(d) "judicate", V. L. Pagninus, Montanus, Musculus, Junius & Tremellius, Gejerus, Michaelis. (e) "justificate", V. L. Pagninus, Montanus, Vatablus, Musculus, Cocceius, &c.

Defend the poor and fatherless: do justice to the afflicted and needy.
EXEGETICAL (ORIGINAL LANGUAGES)
3. Judge the weak and fatherless:

Do justice to the afflicted and destitute.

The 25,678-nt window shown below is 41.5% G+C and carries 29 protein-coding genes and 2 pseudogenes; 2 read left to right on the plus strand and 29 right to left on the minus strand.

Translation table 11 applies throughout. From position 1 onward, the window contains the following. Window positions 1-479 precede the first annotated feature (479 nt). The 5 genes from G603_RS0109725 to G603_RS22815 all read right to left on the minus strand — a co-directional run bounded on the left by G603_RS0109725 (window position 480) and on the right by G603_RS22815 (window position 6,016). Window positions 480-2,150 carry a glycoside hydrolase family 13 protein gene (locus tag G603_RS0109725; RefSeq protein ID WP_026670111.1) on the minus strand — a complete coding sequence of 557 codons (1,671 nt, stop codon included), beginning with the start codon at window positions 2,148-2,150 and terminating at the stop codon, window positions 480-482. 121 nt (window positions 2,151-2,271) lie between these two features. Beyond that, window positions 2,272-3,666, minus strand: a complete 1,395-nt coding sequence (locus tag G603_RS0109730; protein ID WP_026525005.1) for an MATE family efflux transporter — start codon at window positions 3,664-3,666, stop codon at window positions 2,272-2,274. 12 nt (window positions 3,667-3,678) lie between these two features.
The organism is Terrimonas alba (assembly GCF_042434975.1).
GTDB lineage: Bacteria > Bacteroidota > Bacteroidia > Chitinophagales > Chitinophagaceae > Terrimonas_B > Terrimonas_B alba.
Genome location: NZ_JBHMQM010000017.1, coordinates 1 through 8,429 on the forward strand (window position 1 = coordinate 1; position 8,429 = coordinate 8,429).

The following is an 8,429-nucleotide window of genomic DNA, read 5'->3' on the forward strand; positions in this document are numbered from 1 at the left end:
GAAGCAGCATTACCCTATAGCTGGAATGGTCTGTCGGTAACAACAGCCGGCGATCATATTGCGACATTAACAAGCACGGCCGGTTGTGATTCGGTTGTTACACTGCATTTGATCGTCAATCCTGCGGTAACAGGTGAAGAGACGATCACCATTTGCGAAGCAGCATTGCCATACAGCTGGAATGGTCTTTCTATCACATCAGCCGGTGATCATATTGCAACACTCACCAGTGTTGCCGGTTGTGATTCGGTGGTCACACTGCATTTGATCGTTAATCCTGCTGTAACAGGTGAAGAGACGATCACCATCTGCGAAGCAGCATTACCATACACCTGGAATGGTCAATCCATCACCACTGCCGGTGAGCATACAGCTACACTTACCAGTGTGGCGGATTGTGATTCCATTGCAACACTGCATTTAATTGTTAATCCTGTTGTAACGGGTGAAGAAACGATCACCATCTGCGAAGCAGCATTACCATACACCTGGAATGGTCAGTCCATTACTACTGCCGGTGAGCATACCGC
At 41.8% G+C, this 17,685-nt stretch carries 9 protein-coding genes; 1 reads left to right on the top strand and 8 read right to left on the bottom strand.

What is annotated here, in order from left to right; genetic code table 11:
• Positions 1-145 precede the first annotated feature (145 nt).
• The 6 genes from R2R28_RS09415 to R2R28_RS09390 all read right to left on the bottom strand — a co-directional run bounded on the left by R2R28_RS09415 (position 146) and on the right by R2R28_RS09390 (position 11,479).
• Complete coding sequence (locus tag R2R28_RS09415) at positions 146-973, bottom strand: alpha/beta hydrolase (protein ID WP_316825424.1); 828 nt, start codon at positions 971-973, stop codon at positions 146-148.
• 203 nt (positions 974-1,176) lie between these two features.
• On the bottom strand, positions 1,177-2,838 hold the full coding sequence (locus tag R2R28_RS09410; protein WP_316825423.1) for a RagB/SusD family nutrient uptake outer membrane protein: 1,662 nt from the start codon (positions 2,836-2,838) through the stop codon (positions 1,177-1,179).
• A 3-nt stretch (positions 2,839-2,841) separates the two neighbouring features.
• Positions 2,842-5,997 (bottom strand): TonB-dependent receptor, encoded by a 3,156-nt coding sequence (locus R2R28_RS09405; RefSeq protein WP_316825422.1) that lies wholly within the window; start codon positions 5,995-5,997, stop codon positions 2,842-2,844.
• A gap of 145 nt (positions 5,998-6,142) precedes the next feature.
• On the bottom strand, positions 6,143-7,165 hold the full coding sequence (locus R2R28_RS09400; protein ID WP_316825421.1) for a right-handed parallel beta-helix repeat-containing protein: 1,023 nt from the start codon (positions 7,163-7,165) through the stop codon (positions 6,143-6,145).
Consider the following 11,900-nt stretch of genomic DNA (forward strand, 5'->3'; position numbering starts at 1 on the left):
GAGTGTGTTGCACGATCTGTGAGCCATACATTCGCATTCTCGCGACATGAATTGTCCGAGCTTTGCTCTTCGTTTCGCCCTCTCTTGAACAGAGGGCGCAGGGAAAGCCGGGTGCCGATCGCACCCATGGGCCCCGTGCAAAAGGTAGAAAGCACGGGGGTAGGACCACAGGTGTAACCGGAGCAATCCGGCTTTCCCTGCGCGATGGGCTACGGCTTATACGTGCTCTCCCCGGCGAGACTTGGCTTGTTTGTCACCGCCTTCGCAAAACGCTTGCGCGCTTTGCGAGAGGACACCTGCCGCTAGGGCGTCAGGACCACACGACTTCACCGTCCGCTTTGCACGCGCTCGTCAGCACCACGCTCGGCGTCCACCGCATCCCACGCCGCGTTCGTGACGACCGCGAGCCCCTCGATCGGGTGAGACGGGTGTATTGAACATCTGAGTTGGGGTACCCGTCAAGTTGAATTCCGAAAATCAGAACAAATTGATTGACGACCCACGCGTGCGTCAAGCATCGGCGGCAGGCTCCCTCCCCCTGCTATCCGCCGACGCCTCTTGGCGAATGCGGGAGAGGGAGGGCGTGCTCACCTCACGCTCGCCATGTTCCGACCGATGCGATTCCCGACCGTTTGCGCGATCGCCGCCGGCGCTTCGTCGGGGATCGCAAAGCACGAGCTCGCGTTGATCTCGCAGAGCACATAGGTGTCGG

Verse 3. - Defend the poor and fatherless; literally, judge them. "Do not deny them justice; do not refuse to hear their cause" (comp. Isaiah 1:23; Jeremiah 5:28). Do justice to the afflicted and needy. After consenting to hear their cause, be sure thou doest them justice. These commands are covert reproaches. Psalm 82:3God comes forward and makes Himself heard first of all as censuring and admonishing. The "congregation of God" is, as in Numbers 27:17; Numbers 31:16; Joshua 22:16., "the congregation of (the sons of) Israel," which God has purchased from among the nations (Psalm 74:2), and upon which as its Lawgiver He has set His divine impress. The psalmist and seer sees Elohim standing in this congregation of God. The part. Niph. (as in Isaiah 3:13) denotes not so much the suddenness and unpreparedness, as, rather, the statue-like immobility and terrifying designfulness of His appearance. Within the range of the congregation of God this holds good of the elohim. The right over life and death, with which the administration of justice cannot dispense, is a prerogative of God. From the time of Genesis 9:6, however, He has transferred the execution of this prerogative to mankind, and instituted in mankind an office wielding the sword of justice, which also exists in His theocratic congregation, but here has His positive law as the basis of its continuance and as the rule of its action. Everywhere among men, but here pre-eminently, those in authority are God's delegates and the bearers of His image, and therefore as His representatives are also themselves called elohim, "gods" (which the lxx in Exodus 21:6 renders τὸ κριτήριον τοῦ Θεοῦ, and the Targums here, as in Exodus 22:7-8, Exodus 22:27 uniformly, דּיּניּא). The God who has conferred this exercise of power upon these subordinate elohim, without their resigning it of themselves, now sits in judgment in their midst. ישׁפּט of that which takes place before the mind's eye of the psalmist. How long, He asks, will ye judge unjustly? שׁפט עול is equivalent to עשׂה עול בּמּשׁפּט, Leviticus 19:15, Leviticus 19:35 (the opposite is שׁפט מישׁרים, Psalm 58:2). How long will ye accept the countenance of the wicked, i.e., incline to accept, regard, favour the person of the wicked? The music, which here becomes forte, gives intensity to the terrible sternness (das Niederdonnernde) of the divine question, which seeks to bring the "gods" of the earth to their right mind. Then follow admonitions to do that which they have hitherto left undone. They are to cause the benefit of the administration of justice to tend to the advantage of the defenceless, of the destitute, and of the helpless, upon whom God the Lawgiver especially keeps His eye. The word רשׁ (ראשׁ), of which there is no evidence until within the time of David and Solomon, is synonymous with אביון. דל with ויתום is pointed דל, and with ואביון, on account of the closer notional union, דל (as in Psalm 72:13). They are words which are frequently repeated in the prophets, foremost in Isaiah (Isaiah 1:17), with which is enjoined upon those invested with the dignity of the law, and with jurisdiction, justice towards those who cannot and will not themselves obtain their rights by violence.